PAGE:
I used to be in law enforcement and my language can be crude enough to make sailors blush. And I've worked the local police station's arrest cells enough times to understand completely what you mean when you said that sometimes a cussword or three can help facilitate communication Given my personal background I might have told a f-bomb dropping preceptee (with one slightly raised eyebrow for effect) that "well, that was a bit unorthodox but in this case I guess it did the trick". However, I'm not your preceptor. From what you described about her reaction she probably feels that you were being quite unprofessional. That's not the impression you want to make. Whether or not you're strategy might have been effective with this particular patient is not the issue. I think you need to be mindful of how you are perceived by your coworkers. You've worked corrections and are likely more accustomed to hearing colorful language. Your preceptor likely has a different frame of reference. What you said was likely off the charts inappropriate to her.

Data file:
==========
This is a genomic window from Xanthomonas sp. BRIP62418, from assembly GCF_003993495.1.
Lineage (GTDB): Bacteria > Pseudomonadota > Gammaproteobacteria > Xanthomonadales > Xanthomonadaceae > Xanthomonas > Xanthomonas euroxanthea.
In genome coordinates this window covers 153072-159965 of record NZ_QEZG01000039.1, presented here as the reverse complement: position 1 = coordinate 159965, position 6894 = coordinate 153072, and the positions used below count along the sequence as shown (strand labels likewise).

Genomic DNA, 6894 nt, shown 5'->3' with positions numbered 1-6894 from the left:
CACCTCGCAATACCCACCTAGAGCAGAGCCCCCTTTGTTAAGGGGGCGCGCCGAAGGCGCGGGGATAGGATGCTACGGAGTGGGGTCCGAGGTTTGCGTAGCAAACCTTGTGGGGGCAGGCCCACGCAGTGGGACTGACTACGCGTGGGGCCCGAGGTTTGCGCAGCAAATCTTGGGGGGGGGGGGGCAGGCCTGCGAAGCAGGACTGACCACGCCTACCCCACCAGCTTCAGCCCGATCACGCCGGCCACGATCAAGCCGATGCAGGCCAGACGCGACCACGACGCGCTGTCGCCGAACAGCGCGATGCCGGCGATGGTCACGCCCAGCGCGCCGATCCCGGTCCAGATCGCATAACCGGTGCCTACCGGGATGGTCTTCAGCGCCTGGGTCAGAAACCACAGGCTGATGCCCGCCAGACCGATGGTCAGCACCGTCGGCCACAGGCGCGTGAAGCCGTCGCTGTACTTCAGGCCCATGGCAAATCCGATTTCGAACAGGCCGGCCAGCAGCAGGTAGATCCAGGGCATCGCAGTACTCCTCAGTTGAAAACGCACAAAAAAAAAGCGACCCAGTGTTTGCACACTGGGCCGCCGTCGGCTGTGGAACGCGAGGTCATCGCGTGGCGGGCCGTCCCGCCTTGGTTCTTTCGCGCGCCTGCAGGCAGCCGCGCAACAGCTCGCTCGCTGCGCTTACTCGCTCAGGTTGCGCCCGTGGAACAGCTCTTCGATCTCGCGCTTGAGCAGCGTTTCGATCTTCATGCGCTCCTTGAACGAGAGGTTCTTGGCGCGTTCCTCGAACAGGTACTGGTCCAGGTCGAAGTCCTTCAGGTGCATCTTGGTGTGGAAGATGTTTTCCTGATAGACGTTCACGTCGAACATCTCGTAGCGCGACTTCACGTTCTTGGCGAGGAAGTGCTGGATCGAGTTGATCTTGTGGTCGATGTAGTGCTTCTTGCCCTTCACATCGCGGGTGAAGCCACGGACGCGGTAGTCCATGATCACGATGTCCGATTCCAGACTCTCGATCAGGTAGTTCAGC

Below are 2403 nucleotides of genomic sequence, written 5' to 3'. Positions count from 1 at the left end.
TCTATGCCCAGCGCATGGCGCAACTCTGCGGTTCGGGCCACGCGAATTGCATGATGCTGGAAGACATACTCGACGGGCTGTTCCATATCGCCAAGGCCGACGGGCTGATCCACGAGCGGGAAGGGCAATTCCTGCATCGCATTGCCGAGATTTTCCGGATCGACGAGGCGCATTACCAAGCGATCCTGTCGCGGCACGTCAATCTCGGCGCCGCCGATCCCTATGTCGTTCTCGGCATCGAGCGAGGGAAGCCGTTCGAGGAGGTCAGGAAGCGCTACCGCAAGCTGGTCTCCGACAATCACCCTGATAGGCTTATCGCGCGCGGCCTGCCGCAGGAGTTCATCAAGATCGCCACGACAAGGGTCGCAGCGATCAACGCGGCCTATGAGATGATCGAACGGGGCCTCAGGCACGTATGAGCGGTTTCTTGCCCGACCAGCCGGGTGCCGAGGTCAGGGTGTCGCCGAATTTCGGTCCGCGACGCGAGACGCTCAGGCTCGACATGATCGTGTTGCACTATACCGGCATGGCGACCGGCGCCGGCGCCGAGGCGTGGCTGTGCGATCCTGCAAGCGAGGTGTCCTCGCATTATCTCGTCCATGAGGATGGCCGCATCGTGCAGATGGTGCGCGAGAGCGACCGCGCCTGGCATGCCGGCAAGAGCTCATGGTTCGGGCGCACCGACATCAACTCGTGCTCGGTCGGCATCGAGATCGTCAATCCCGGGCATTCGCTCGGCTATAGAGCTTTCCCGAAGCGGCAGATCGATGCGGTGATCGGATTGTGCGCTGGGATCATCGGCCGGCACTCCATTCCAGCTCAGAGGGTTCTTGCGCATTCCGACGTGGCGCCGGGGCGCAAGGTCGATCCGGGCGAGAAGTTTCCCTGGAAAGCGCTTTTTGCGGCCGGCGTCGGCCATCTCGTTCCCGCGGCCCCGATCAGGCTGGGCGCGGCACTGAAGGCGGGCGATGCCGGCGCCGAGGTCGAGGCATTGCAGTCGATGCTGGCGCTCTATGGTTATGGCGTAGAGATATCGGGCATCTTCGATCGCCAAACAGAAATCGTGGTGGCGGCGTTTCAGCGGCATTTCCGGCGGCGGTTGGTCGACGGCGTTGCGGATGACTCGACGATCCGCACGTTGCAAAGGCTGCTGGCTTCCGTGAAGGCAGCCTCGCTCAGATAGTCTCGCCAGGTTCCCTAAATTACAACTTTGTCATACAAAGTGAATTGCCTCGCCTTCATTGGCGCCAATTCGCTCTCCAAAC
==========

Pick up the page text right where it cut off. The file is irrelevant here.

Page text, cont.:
Quote from OrganizedChaos
    I try to joke around with her & nothing, just straight faced.
    Maybe she doesn't have a sense of humor. Perhaps she does, but it's different then yours. Or perhaps she wants to set a more serious tone and interprets a lot of joking around as unprofessional. I don't know which of the above that apply. But I think that the takeaway is to lay low on the jokes front. She's clearly not on the same page as you on this. Again, try to keep in mind that the orientation period is an audition of sorts. Look at this as an investment in your future employment.

    From what I gather from your earlier posts, this job opportunity is welcome. As I've alluded to earlier in my reply to you here, I'm not necessarily thinking that everything your preceptor does is perfect. My point is only that it's in your best interest to make a favorable impression. Don't blow this.